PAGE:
8. How To Dig a Hole To The Other Side Of the World by Faith McNulty, pictures by Marc Simont Now I find this to be an interesting book because where it does provide an education in geology naming each and every level that you must go through to get to and back again from the earth’s core, it also provides a view into a journey we all take into the deeps of our soul. There are a lot of obstacles and struggles we all face and the going gets tough and when you reach the surface again you can look back and see how important it all was and be ever so grateful to see the light of day again.
9. Watch Your Step, Mr. Rabbit written by Richard Scarry. He uses just 39 different words and you have the opportunity to cut those words out in the back of the book and rearrange them any way you see fit. I prefer not to deface any book because I find all books and stories to be precious. I have used this very statement “Watch Your Step, Mr. Rabbit” on many occasions. I’ve used it with my children to caution them to stop and think, and yes as a wife I have used it to inform my husband that he is treading on some shaky ground, but most of all I have applied this warning to myself. I have wandered into some pretty dangerous situations myself and have often not heeded the warning signs, just merrily and unconsciously traveled on, sometimes with my mouth but I do try and pay attention to that little voice inside that says I have gone too far out of my comfort zone and I too should watch my step.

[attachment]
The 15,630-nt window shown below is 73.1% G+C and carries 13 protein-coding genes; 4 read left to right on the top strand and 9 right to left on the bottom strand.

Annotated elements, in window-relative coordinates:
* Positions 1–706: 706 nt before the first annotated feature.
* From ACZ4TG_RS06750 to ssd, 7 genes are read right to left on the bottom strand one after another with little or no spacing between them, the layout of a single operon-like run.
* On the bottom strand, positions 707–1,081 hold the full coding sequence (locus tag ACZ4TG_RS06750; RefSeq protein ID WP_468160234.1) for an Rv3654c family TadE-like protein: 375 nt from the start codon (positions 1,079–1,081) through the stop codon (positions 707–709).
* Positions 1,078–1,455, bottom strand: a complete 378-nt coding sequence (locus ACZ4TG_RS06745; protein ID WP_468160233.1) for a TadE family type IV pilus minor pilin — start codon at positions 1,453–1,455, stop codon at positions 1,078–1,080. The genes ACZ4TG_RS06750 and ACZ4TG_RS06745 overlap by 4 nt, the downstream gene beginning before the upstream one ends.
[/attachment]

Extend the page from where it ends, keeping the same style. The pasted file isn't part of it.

10. Curious George some stories were written by Margaret Rey with pictures by H. A. Rey and other stories were written exclusively by H. A. Rey. George is this adorable, lovable monkey whose curiosity always seems to find him in trouble. There are so many different stories worth a read and you can find one book that has them all. I have both the compilation and a few of the individual books. George is very fortunate in that he has this friend, the man with the yellow hat that is always on the look out for where George is and religiously shows up in the end of each story and saves the day. Tough to find the man with the yellow hat when you are out there just being curious but he’s out there and I hope everyone can appreciate at the end of the day he does show up. Just be careful!
Find a small child and curl up with a good book or visit your parents and return the favor of the times they spent reading to you as a small child or you may never know the impact it can make on your life.
All these books I'm sure are available at your local Library. Get a library card and take your kids. Not sure how old you have to be to get a card but I know you can never be too young to enjoy a book!
Please share a book or two that has made a profound difference in your life. I’m always up for an education.